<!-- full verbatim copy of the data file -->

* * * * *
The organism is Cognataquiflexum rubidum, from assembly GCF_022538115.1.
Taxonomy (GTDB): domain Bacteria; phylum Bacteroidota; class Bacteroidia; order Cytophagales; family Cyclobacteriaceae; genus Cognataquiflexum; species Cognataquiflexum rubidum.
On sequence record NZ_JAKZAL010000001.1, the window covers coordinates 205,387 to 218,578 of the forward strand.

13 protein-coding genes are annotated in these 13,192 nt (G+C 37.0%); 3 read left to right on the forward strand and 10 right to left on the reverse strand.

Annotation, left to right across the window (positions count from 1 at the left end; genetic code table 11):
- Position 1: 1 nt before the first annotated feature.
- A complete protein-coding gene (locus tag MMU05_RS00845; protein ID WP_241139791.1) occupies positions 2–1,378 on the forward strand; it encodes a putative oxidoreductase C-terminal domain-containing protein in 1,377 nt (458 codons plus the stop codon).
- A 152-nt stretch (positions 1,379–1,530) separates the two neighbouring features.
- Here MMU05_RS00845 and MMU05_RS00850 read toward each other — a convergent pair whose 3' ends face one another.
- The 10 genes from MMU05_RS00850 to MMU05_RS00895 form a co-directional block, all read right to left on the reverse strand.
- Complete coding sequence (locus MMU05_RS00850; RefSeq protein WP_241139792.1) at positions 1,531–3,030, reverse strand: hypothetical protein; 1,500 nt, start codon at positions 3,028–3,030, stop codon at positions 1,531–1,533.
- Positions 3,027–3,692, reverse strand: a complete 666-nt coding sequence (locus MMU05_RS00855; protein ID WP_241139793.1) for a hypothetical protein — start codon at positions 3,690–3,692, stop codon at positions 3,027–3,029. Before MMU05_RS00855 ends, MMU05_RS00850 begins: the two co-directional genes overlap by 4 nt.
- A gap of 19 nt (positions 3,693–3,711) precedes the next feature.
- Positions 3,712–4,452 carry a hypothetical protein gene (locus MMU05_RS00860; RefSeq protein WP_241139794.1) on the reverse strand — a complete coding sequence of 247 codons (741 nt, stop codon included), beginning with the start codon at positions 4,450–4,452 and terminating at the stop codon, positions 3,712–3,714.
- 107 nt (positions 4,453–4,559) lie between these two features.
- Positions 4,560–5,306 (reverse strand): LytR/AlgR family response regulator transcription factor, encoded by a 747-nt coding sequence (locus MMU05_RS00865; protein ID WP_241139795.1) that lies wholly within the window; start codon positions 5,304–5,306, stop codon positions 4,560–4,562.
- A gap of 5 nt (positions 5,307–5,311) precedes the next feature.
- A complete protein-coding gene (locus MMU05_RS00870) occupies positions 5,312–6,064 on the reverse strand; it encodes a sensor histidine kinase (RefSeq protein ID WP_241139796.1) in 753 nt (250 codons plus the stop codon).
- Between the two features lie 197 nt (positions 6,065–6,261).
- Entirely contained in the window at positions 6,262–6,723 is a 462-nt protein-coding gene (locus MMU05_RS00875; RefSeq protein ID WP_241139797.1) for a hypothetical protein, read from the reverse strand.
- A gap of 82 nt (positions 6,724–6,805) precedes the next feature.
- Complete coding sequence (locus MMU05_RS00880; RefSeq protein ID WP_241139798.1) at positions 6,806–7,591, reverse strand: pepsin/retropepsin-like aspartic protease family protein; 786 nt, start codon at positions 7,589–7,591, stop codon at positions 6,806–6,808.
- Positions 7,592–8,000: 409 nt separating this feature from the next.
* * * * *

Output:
The organism is Cognataquiflexum rubidum, from assembly GCF_022538115.1.
Taxonomy (GTDB): domain Bacteria; phylum Bacteroidota; class Bacteroidia; order Cytophagales; family Cyclobacteriaceae; genus Cognataquiflexum; species Cognataquiflexum rubidum.
On sequence record NZ_JAKZAL010000001.1, the window covers coordinates 205,387 to 218,578 of the forward strand.

13 protein-coding genes are annotated in these 13,192 nt (G+C 37.0%); 3 read left to right on the forward strand and 10 right to left on the reverse strand.

Annotation, left to right across the window (positions count from 1 at the left end; genetic code table 11):
- Position 1: 1 nt before the first annotated feature.
- A complete protein-coding gene (locus tag MMU05_RS00845; protein ID WP_241139791.1) occupies positions 2–1,378 on the forward strand; it encodes a putative oxidoreductase C-terminal domain-containing protein in 1,377 nt (458 codons plus the stop codon).
- A 152-nt stretch (positions 1,379–1,530) separates the two neighbouring features.
- Here MMU05_RS00845 and MMU05_RS00850 read toward each other — a convergent pair whose 3' ends face one another.
- The 10 genes from MMU05_RS00850 to MMU05_RS00895 form a co-directional block, all read right to left on the reverse strand.
- Complete coding sequence (locus MMU05_RS00850; RefSeq protein WP_241139792.1) at positions 1,531–3,030, reverse strand: hypothetical protein; 1,500 nt, start codon at positions 3,028–3,030, stop codon at positions 1,531–1,533.
- Positions 3,027–3,692, reverse strand: a complete 666-nt coding sequence (locus MMU05_RS00855; protein ID WP_241139793.1) for a hypothetical protein — start codon at positions 3,690–3,692, stop codon at positions 3,027–3,029. Before MMU05_RS00855 ends, MMU05_RS00850 begins: the two co-directional genes overlap by 4 nt.
- A gap of 19 nt (positions 3,693–3,711) precedes the next feature.
- Positions 3,712–4,452 carry a hypothetical protein gene (locus MMU05_RS00860; RefSeq protein WP_241139794.1) on the reverse strand — a complete coding sequence of 247 codons (741 nt, stop codon included), beginning with the start codon at positions 4,450–4,452 and terminating at the stop codon, positions 3,712–3,714.
- 107 nt (positions 4,453–4,559) lie between these two features.
- Positions 4,560–5,306 (reverse strand): LytR/AlgR family response regulator transcription factor, encoded by a 747-nt coding sequence (locus MMU05_RS00865; protein ID WP_241139795.1) that lies wholly within the window; start codon positions 5,304–5,306, stop codon positions 4,560–4,562.
- A gap of 5 nt (positions 5,307–5,311) precedes the next feature.
- A complete protein-coding gene (locus MMU05_RS00870) occupies positions 5,312–6,064 on the reverse strand; it encodes a sensor histidine kinase (RefSeq protein ID WP_241139796.1) in 753 nt (250 codons plus the stop codon).
- Between the two features lie 197 nt (positions 6,065–6,261).
- Entirely contained in the window at positions 6,262–6,723 is a 462-nt protein-coding gene (locus MMU05_RS00875; RefSeq protein ID WP_241139797.1) for a hypothetical protein, read from the reverse strand.
- A gap of 82 nt (positions 6,724–6,805) precedes the next feature.
- Complete coding sequence (locus MMU05_RS00880; RefSeq protein ID WP_241139798.1) at positions 6,806–7,591, reverse strand: pepsin/retropepsin-like aspartic protease family protein; 786 nt, start codon at positions 7,589–7,591, stop codon at positions 6,806–6,808.
- Positions 7,592–8,000: 409 nt separating this feature from the next.